Readers write about credit cards, Social Security, and the decline of printed news.
A credit card is a practical necessity
Regarding J.H. Huebert's Aug. 13 Opinion piece, "I exploit credit cards. So should you.": I agree that using the zero percent balance transfer and similar offers can be helpful to consumers – although the companies might well have mitigated that by the increased charges for transferring balances (I, too, read the small print).
However, I must take issue with the comment that "No one's forced to get a credit card at all." Having tried, very hard, on several occasions to function without credit cards, I beg to differ.
Unless a person lives in a very limited world; has a job that requires only working in one place (not traveling); is willing to put up with not repairing cars, appliances, or houses; or is willing to forgo medical care when it seems necessary, credit cards are quite necessary.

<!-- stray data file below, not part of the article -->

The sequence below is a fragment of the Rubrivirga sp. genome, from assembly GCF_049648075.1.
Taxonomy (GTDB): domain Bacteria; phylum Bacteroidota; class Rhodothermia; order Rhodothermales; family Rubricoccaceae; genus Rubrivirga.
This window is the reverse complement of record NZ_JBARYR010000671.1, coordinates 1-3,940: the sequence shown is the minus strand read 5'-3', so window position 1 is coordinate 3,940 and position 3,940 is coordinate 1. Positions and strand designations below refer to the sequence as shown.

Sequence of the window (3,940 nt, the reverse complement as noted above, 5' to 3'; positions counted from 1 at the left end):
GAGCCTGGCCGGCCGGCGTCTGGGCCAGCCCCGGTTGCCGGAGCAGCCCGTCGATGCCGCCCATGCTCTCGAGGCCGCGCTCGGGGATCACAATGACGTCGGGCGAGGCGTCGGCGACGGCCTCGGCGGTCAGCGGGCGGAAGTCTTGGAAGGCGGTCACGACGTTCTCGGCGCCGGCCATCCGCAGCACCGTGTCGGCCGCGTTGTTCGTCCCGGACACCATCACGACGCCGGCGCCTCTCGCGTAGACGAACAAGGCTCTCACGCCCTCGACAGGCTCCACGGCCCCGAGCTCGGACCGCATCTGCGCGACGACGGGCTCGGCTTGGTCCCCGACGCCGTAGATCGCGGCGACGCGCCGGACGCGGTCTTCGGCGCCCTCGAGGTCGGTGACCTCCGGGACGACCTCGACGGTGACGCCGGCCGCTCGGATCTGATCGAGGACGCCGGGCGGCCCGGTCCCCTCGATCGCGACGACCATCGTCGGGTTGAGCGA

Even the local taxing entities tell people to charge the taxes to the credit cards rather than making the entities wait on payments when a taxpayer can't pay the entire amount. (I also happen to think this is a very irresponsible attitude for the taxing entities to take, but that's another matter.)
In response to Mark Lange's Aug. 13 Opinion piece, "The outrage in your credit card's fine print": There's a big difference between abusive/predatory practices and unattractive ones. Abusive ones merit review for potential government intervention; unattractive ones merely warrant – in clear language – upfront disclosure, so that a reasonable consumer can intelligently decide whether to sign on.
Few, if any, of the objections Mr. Lange raises involve abuse. He does clarify, however, that there may be cause for the government to take pains to better educate the consumer so that sounder decisions are made in the financial marketplace.
Include all incomes in Social Security